Thanks again for your help and I hope you have more to give.

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How big?

In reply to: Wow

Sorry it took so long to get back. Okay, so you're going down the sub/amp route. Here's what you'll need to look at when deciding.

A) Factor in the cost of the speakerbox. If you're going with a discrete sub and amp (meaning not an all-in-one deal like the Bazooka) then you'll also want to remember that you're probably going to need a box to house the sub. Boxes can start as low as $50 for a single 10" sealed sub box and shoot as high as $300 for a huge 12" dual sub bandpass box.

Even if you're only looking at using a single sub, take a look at the bandpass box for tighter, louder sound and because the Plexiglas offers a reasonable level of protection if you plan on putting other things in your trunk besides speakers. There's no point in spending a bunch of money on a sub, if you accidentally put a golf club or tire iron through it. For a single 10", you're looking at $120.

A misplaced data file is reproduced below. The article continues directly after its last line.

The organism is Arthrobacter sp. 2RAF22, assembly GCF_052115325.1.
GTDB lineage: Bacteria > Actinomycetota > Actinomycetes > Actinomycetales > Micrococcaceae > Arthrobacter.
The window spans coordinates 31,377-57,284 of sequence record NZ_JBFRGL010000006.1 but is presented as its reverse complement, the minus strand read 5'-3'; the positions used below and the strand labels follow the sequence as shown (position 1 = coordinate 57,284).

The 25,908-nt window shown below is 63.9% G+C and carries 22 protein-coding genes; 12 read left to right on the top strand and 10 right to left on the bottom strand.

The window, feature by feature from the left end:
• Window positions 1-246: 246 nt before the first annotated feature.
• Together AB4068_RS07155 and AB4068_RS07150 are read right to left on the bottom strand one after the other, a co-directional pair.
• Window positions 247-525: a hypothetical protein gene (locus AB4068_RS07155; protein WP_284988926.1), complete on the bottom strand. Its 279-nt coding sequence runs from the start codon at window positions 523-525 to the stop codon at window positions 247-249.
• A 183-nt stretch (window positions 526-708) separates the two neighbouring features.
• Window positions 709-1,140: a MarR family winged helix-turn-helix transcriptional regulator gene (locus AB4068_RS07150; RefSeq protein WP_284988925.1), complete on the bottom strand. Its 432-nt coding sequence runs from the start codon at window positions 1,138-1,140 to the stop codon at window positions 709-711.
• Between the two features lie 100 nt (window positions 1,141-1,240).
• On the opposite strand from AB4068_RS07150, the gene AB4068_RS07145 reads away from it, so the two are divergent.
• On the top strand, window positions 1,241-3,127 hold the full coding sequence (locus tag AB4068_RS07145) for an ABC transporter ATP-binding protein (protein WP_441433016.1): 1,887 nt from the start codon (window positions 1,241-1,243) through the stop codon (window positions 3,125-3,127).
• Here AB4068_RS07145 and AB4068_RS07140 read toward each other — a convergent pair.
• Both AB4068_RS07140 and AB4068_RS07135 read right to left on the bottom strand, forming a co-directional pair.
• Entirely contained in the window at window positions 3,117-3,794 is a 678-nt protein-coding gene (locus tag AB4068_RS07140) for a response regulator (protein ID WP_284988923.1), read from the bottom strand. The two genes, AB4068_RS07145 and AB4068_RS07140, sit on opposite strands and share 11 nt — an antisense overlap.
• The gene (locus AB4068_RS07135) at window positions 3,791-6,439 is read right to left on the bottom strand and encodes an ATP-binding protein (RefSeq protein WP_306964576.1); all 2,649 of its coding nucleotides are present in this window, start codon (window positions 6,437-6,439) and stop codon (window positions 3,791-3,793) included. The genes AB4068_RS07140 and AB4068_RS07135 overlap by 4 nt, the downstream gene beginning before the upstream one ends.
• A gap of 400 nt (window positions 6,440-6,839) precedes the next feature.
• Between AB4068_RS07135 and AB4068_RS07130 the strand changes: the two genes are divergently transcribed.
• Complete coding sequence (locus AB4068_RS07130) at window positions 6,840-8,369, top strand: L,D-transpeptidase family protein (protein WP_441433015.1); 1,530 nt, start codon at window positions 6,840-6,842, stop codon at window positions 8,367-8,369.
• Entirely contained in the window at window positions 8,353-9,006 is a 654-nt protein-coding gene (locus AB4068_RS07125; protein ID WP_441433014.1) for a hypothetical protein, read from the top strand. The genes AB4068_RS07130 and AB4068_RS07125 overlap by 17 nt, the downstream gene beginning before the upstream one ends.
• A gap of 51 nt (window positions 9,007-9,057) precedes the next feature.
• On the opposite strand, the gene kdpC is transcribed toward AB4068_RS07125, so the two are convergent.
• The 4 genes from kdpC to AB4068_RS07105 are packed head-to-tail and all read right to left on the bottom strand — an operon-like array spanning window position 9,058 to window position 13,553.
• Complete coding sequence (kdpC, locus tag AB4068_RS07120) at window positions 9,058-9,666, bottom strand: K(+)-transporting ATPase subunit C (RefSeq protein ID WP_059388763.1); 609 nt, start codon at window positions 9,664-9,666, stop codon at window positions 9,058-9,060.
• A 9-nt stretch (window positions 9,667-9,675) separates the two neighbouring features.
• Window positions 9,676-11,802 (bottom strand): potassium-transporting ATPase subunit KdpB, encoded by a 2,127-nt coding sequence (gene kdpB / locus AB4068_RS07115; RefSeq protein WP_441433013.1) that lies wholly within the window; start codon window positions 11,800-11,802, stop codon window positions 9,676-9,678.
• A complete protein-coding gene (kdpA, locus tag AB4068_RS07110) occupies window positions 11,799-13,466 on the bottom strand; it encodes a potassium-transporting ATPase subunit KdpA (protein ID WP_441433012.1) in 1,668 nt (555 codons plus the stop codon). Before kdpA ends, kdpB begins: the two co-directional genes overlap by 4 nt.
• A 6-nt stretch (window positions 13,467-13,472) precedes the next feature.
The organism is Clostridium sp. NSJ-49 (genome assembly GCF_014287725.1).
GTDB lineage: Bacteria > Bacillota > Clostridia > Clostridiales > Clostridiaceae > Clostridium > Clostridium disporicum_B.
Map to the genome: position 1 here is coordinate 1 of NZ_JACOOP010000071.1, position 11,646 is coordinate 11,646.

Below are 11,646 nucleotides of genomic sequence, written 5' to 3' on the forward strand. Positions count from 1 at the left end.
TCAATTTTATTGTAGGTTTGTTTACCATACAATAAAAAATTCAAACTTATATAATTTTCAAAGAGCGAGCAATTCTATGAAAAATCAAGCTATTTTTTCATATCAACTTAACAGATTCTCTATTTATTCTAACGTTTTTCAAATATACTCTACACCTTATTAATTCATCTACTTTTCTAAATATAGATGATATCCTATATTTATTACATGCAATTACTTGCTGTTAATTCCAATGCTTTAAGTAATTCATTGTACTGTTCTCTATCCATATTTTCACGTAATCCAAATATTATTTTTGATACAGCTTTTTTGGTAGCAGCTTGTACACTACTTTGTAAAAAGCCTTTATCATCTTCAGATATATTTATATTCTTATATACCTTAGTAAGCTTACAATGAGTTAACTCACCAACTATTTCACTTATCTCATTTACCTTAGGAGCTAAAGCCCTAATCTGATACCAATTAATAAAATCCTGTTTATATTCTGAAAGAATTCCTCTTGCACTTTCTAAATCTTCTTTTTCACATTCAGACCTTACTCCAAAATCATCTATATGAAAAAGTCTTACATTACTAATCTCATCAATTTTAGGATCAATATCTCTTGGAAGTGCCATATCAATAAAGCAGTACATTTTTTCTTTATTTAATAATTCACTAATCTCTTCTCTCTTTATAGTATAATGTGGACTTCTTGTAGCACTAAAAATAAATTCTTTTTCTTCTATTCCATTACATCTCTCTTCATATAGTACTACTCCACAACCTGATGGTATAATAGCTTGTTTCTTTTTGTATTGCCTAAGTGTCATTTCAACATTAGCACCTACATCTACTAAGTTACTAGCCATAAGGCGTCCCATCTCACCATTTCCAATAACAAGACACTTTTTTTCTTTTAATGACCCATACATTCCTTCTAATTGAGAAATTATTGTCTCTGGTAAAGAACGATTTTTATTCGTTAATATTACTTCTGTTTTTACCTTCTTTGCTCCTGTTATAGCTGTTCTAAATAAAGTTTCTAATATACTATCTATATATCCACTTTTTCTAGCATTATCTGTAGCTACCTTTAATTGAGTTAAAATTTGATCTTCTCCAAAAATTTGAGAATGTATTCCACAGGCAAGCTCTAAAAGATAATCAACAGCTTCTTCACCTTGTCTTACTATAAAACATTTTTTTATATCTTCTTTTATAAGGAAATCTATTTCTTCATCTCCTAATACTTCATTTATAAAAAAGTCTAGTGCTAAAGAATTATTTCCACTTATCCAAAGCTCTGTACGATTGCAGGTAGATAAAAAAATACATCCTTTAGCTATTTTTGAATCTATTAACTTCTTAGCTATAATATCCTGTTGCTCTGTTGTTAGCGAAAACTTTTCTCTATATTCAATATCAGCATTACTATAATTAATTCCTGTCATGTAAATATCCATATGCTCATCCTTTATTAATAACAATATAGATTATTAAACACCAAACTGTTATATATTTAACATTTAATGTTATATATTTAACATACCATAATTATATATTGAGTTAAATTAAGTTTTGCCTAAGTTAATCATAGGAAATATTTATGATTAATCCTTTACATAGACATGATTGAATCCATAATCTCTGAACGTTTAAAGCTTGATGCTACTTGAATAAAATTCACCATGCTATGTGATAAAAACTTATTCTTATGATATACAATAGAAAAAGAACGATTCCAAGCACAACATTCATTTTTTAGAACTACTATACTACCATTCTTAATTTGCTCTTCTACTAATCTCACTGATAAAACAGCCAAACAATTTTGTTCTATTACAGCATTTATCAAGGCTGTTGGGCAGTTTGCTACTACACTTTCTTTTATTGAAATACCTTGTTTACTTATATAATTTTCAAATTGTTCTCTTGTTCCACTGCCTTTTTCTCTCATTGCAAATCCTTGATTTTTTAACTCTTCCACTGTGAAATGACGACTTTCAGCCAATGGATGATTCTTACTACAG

B) How much space do you have in your trunk? How much of that are you willing to sacrifice? This will be the primary determining factor for your subwoofer size. You'll want to take measurements of your trunk to make sure that your chosen box will fit.

I was once able to fit 2x12" subwoofers (in a box) in the trunk of my 1989 Toyota Camry, but honestly that was overkill and I had next to no trunk space left. Heaven forbid, if I got a flat tire, then I'd have to lug all of that equipment out on the side of the road to access the spare.

Again, for a vehicle of your size, a single 10" or 12" sub will do nicely, and won't take up a lot of space.

C) Less is more. Most OEM premium systems use 1x8" subwoofer, so a single 10" should sound pretty good at your budget and in your car. You should have no problem finding an SVC 10" that will handle 200 watts RMS for less than $100. Next, look for an amplifier that matches the speaker's power level. A single channel amp in the 200 watt RMS range can be found for about $100-150 bucks.

Both the sub and the amp will list max and RMS power, you want to make sure that your amp doesn't exceed either, but the RMS number is the most important one because that's your everyday realistic power rating. Rockford Fosgate is a good bang/buck brand for the amp and sub.